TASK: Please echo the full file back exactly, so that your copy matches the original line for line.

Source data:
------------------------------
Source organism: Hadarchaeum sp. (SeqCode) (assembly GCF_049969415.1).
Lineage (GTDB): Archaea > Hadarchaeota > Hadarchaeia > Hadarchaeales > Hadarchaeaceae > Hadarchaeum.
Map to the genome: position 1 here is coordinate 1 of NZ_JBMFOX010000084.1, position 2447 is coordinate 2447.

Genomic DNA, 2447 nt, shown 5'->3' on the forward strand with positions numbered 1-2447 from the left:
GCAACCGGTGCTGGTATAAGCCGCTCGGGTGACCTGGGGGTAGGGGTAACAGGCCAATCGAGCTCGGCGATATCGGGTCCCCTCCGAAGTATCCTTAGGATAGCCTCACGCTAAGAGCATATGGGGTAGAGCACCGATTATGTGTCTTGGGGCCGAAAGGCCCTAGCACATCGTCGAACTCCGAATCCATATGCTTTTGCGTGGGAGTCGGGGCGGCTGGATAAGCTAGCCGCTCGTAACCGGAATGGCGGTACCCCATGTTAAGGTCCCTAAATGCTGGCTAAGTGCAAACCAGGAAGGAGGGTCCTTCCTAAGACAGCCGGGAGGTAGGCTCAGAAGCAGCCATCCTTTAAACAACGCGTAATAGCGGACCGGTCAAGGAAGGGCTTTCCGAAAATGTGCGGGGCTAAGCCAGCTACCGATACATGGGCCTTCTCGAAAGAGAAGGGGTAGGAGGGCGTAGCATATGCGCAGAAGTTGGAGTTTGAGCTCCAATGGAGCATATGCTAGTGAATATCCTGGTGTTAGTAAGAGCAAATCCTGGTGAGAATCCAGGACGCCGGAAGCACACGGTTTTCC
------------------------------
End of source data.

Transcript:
Source organism: Hadarchaeum sp. (SeqCode) (assembly GCF_049969415.1).
Lineage (GTDB): Archaea > Hadarchaeota > Hadarchaeia > Hadarchaeales > Hadarchaeaceae > Hadarchaeum.
Map to the genome: position 1 here is coordinate 1 of NZ_JBMFOX010000084.1, position 2447 is coordinate 2447.

Genomic DNA, 2447 nt, shown 5'->3' on the forward strand with positions numbered 1-2447 from the left:
GCAACCGGTGCTGGTATAAGCCGCTCGGGTGACCTGGGGGTAGGGGTAACAGGCCAATCGAGCTCGGCGATATCGGGTCCCCTCCGAAGTATCCTTAGGATAGCCTCACGCTAAGAGCATATGGGGTAGAGCACCGATTATGTGTCTTGGGGCCGAAAGGCCCTAGCACATCGTCGAACTCCGAATCCATATGCTTTTGCGTGGGAGTCGGGGCGGCTGGATAAGCTAGCCGCTCGTAACCGGAATGGCGGTACCCCATGTTAAGGTCCCTAAATGCTGGCTAAGTGCAAACCAGGAAGGAGGGTCCTTCCTAAGACAGCCGGGAGGTAGGCTCAGAAGCAGCCATCCTTTAAACAACGCGTAATAGCGGACCGGTCAAGGAAGGGCTTTCCGAAAATGTGCGGGGCTAAGCCAGCTACCGATACATGGGCCTTCTCGAAAGAGAAGGGGTAGGAGGGCGTAGCATATGCGCAGAAGTTGGAGTTTGAGCTCCAATGGAGCATATGCTAGTGAATATCCTGGTGTTAGTAAGAGCAAATCCTGGTGAGAATCCAGGACGCCGGAAGCACACGGTTTTCC